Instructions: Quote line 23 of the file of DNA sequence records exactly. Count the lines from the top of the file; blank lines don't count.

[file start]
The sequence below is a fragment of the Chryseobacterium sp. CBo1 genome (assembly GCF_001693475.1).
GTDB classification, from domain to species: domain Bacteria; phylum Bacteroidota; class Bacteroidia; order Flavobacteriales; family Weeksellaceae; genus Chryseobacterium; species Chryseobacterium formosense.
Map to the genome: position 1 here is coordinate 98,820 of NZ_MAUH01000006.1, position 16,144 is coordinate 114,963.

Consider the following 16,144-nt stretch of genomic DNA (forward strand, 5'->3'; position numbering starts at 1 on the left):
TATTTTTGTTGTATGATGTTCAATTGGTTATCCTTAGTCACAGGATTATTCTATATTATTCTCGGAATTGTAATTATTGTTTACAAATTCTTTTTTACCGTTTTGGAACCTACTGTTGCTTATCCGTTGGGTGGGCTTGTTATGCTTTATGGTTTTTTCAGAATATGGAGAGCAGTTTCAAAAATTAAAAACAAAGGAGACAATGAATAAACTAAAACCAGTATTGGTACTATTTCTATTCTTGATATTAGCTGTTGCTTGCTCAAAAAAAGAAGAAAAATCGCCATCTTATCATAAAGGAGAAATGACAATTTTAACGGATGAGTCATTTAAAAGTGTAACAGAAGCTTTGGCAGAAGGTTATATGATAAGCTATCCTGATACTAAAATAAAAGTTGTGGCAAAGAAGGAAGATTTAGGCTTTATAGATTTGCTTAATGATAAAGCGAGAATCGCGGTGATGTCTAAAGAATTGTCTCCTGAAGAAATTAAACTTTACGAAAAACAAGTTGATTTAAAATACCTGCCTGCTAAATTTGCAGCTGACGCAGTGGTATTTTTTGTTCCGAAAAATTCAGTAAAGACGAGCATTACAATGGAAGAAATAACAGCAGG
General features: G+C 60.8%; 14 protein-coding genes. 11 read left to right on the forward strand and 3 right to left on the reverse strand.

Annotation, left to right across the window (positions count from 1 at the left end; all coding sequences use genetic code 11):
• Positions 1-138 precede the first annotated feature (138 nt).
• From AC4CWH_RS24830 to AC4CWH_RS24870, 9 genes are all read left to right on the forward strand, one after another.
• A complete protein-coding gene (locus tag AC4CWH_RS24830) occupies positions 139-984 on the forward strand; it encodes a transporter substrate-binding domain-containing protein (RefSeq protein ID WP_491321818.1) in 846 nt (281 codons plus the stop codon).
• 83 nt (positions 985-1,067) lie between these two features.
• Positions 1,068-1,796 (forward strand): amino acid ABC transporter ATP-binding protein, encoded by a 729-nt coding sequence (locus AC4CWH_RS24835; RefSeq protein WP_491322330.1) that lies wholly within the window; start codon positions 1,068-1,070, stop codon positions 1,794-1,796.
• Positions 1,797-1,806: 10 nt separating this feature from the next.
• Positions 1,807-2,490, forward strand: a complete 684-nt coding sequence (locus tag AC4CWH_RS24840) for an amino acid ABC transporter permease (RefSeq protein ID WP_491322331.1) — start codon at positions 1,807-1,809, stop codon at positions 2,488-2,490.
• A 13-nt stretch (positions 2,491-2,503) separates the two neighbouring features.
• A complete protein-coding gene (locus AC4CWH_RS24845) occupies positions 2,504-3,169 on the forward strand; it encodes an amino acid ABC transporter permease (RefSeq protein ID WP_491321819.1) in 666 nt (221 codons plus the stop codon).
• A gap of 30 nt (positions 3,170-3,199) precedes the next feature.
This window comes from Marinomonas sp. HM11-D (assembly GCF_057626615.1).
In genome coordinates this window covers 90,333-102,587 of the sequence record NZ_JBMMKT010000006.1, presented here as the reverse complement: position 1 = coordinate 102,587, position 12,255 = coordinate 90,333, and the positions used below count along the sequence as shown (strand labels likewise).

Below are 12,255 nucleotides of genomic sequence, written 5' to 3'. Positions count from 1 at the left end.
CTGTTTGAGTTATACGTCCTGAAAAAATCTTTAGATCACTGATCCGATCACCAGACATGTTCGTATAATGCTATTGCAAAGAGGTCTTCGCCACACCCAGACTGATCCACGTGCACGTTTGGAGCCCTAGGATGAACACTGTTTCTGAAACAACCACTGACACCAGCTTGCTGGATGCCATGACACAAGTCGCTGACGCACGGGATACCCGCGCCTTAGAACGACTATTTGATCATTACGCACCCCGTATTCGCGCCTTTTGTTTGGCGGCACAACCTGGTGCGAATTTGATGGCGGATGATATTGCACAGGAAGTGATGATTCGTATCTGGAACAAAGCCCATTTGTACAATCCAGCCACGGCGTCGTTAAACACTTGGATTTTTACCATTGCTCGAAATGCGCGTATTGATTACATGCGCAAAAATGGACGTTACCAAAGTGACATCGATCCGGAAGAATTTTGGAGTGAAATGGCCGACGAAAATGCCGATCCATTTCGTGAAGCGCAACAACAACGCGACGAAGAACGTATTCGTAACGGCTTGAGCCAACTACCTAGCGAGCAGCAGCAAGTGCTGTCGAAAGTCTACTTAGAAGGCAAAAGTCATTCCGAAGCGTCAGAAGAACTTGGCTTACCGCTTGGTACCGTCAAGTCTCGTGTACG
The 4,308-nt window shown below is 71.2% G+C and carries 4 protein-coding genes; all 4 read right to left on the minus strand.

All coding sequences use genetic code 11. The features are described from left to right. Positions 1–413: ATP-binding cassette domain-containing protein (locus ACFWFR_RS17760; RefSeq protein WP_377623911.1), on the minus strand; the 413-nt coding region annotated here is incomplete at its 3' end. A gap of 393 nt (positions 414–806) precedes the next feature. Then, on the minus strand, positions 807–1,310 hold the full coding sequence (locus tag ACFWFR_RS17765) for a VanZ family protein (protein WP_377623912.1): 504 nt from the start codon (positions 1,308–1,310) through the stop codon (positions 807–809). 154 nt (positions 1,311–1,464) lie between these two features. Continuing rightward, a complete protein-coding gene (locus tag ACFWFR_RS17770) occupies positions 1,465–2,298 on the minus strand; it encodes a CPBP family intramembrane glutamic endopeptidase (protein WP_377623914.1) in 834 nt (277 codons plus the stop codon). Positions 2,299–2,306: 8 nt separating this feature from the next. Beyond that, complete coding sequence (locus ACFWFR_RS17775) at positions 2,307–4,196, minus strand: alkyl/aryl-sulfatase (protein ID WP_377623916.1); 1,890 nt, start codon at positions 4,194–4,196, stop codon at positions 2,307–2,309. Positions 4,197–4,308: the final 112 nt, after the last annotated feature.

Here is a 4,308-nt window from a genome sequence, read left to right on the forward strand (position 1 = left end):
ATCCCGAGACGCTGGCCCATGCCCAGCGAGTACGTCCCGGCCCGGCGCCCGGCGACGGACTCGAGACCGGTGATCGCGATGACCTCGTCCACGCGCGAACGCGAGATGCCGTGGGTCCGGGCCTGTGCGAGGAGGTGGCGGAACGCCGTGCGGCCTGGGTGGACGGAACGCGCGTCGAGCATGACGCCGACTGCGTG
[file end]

All coding sequences use genetic code 11. The features are described from left to right. Positions 1–413: ATP-binding cassette domain-containing protein (locus ACFWFR_RS17760; RefSeq protein WP_377623911.1), on the minus strand; the 413-nt coding region annotated here is incomplete at its 3' end. A gap of 393 nt (positions 414–806) precedes the next feature. Then, on the minus strand, positions 807–1,310 hold the full coding sequence (locus tag ACFWFR_RS17765) for a VanZ family protein (protein WP_377623912.1): 504 nt from the start codon (positions 1,308–1,310) through the stop codon (positions 807–809). 154 nt (positions 1,311–1,464) lie between these two features. Continuing rightward, a complete protein-coding gene (locus tag ACFWFR_RS17770) occupies positions 1,465–2,298 on the minus strand; it encodes a CPBP family intramembrane glutamic endopeptidase (protein WP_377623914.1) in 834 nt (277 codons plus the stop codon). Positions 2,299–2,306: 8 nt separating this feature from the next. Beyond that, complete coding sequence (locus ACFWFR_RS17775) at positions 2,307–4,196, minus strand: alkyl/aryl-sulfatase (protein ID WP_377623916.1); 1,890 nt, start codon at positions 4,194–4,196, stop codon at positions 2,307–2,309. Positions 4,197–4,308: the final 112 nt, after the last annotated feature.